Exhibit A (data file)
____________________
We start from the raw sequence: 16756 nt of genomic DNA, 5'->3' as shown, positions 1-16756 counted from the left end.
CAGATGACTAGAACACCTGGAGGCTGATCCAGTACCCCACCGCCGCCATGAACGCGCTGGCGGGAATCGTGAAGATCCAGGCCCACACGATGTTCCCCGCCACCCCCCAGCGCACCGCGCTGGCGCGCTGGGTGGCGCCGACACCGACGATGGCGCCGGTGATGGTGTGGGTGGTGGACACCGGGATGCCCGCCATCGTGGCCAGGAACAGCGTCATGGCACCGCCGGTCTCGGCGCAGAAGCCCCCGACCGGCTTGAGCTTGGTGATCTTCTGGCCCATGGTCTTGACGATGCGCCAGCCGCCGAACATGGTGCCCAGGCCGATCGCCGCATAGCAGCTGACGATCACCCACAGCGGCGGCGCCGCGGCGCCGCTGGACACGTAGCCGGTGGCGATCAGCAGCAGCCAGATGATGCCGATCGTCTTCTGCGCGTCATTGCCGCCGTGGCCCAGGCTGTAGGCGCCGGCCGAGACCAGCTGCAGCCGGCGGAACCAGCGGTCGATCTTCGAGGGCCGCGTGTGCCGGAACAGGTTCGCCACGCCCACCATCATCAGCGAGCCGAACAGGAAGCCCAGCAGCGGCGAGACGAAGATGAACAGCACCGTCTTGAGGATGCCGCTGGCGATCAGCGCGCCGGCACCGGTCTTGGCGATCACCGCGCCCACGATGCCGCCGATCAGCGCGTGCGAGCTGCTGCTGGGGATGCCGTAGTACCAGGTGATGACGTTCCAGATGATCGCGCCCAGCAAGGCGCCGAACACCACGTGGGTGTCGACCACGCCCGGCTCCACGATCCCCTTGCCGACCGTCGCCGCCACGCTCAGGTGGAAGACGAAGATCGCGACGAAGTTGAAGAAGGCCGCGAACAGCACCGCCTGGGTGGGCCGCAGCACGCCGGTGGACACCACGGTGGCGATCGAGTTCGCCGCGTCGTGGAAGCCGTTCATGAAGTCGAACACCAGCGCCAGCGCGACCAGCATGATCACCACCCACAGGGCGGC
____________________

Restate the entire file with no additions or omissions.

We start from the raw sequence: 16756 nt of genomic DNA, 5'->3' as shown, positions 1-16756 counted from the left end.
CAGATGACTAGAACACCTGGAGGCTGATCCAGTACCCCACCGCCGCCATGAACGCGCTGGCGGGAATCGTGAAGATCCAGGCCCACACGATGTTCCCCGCCACCCCCCAGCGCACCGCGCTGGCGCGCTGGGTGGCGCCGACACCGACGATGGCGCCGGTGATGGTGTGGGTGGTGGACACCGGGATGCCCGCCATCGTGGCCAGGAACAGCGTCATGGCACCGCCGGTCTCGGCGCAGAAGCCCCCGACCGGCTTGAGCTTGGTGATCTTCTGGCCCATGGTCTTGACGATGCGCCAGCCGCCGAACATGGTGCCCAGGCCGATCGCCGCATAGCAGCTGACGATCACCCACAGCGGCGGCGCCGCGGCGCCGCTGGACACGTAGCCGGTGGCGATCAGCAGCAGCCAGATGATGCCGATCGTCTTCTGCGCGTCATTGCCGCCGTGGCCCAGGCTGTAGGCGCCGGCCGAGACCAGCTGCAGCCGGCGGAACCAGCGGTCGATCTTCGAGGGCCGCGTGTGCCGGAACAGGTTCGCCACGCCCACCATCATCAGCGAGCCGAACAGGAAGCCCAGCAGCGGCGAGACGAAGATGAACAGCACCGTCTTGAGGATGCCGCTGGCGATCAGCGCGCCGGCACCGGTCTTGGCGATCACCGCGCCCACGATGCCGCCGATCAGCGCGTGCGAGCTGCTGCTGGGGATGCCGTAGTACCAGGTGATGACGTTCCAGATGATCGCGCCCAGCAAGGCGCCGAACACCACGTGGGTGTCGACCACGCCCGGCTCCACGATCCCCTTGCCGACCGTCGCCGCCACGCTCAGGTGGAAGACGAAGATCGCGACGAAGTTGAAGAAGGCCGCGAACAGCACCGCCTGGGTGGGCCGCAGCACGCCGGTGGACACCACGGTGGCGATCGAGTTCGCCGCGTCGTGGAAGCCGTTCATGAAGTCGAACACCAGCGCCAGCGCGACCAGCATGATCACCACCCACAGGGCGGC